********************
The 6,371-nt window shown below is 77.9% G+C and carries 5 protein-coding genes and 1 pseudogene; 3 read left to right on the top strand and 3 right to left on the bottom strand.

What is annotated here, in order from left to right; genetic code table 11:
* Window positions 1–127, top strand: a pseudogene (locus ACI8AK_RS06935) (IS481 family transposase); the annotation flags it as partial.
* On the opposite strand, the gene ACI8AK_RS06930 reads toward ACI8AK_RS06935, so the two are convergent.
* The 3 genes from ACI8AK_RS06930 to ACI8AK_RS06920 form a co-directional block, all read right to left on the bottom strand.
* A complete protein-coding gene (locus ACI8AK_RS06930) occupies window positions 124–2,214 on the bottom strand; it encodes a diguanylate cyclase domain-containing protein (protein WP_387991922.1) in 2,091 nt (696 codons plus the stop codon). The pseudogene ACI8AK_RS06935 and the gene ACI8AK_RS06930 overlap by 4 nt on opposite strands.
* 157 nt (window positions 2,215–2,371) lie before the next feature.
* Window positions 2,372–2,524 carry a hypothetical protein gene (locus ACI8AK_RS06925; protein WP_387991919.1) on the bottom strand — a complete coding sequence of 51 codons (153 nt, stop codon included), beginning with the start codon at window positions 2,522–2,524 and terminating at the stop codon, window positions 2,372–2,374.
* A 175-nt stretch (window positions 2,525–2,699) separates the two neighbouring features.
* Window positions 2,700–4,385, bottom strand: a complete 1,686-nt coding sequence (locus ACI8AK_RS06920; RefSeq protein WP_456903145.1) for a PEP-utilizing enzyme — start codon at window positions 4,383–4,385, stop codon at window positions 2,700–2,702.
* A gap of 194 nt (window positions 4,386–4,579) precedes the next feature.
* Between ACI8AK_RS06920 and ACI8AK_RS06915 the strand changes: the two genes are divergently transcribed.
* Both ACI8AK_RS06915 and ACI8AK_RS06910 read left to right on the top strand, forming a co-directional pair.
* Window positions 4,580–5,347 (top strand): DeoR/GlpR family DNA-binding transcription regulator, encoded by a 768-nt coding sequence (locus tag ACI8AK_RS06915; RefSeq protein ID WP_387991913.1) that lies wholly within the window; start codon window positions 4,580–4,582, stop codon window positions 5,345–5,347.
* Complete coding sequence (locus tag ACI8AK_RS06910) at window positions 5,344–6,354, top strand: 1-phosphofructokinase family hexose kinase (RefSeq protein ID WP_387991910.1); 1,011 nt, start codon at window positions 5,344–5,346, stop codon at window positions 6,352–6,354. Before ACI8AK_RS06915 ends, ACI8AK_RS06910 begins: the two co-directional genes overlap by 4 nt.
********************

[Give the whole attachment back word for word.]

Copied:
The 6,371-nt window shown below is 77.9% G+C and carries 5 protein-coding genes and 1 pseudogene; 3 read left to right on the top strand and 3 right to left on the bottom strand.

What is annotated here, in order from left to right; genetic code table 11:
* Window positions 1–127, top strand: a pseudogene (locus ACI8AK_RS06935) (IS481 family transposase); the annotation flags it as partial.
* On the opposite strand, the gene ACI8AK_RS06930 reads toward ACI8AK_RS06935, so the two are convergent.
* The 3 genes from ACI8AK_RS06930 to ACI8AK_RS06920 form a co-directional block, all read right to left on the bottom strand.
* A complete protein-coding gene (locus ACI8AK_RS06930) occupies window positions 124–2,214 on the bottom strand; it encodes a diguanylate cyclase domain-containing protein (protein WP_387991922.1) in 2,091 nt (696 codons plus the stop codon). The pseudogene ACI8AK_RS06935 and the gene ACI8AK_RS06930 overlap by 4 nt on opposite strands.
* 157 nt (window positions 2,215–2,371) lie before the next feature.
* Window positions 2,372–2,524 carry a hypothetical protein gene (locus ACI8AK_RS06925; protein WP_387991919.1) on the bottom strand — a complete coding sequence of 51 codons (153 nt, stop codon included), beginning with the start codon at window positions 2,522–2,524 and terminating at the stop codon, window positions 2,372–2,374.
* A 175-nt stretch (window positions 2,525–2,699) separates the two neighbouring features.
* Window positions 2,700–4,385, bottom strand: a complete 1,686-nt coding sequence (locus ACI8AK_RS06920; RefSeq protein WP_456903145.1) for a PEP-utilizing enzyme — start codon at window positions 4,383–4,385, stop codon at window positions 2,700–2,702.
* A gap of 194 nt (window positions 4,386–4,579) precedes the next feature.
* Between ACI8AK_RS06920 and ACI8AK_RS06915 the strand changes: the two genes are divergently transcribed.
* Both ACI8AK_RS06915 and ACI8AK_RS06910 read left to right on the top strand, forming a co-directional pair.
* Window positions 4,580–5,347 (top strand): DeoR/GlpR family DNA-binding transcription regulator, encoded by a 768-nt coding sequence (locus tag ACI8AK_RS06915; RefSeq protein ID WP_387991913.1) that lies wholly within the window; start codon window positions 4,580–4,582, stop codon window positions 5,345–5,347.
* Complete coding sequence (locus tag ACI8AK_RS06910) at window positions 5,344–6,354, top strand: 1-phosphofructokinase family hexose kinase (RefSeq protein ID WP_387991910.1); 1,011 nt, start codon at window positions 5,344–5,346, stop codon at window positions 6,352–6,354. Before ACI8AK_RS06915 ends, ACI8AK_RS06910 begins: the two co-directional genes overlap by 4 nt.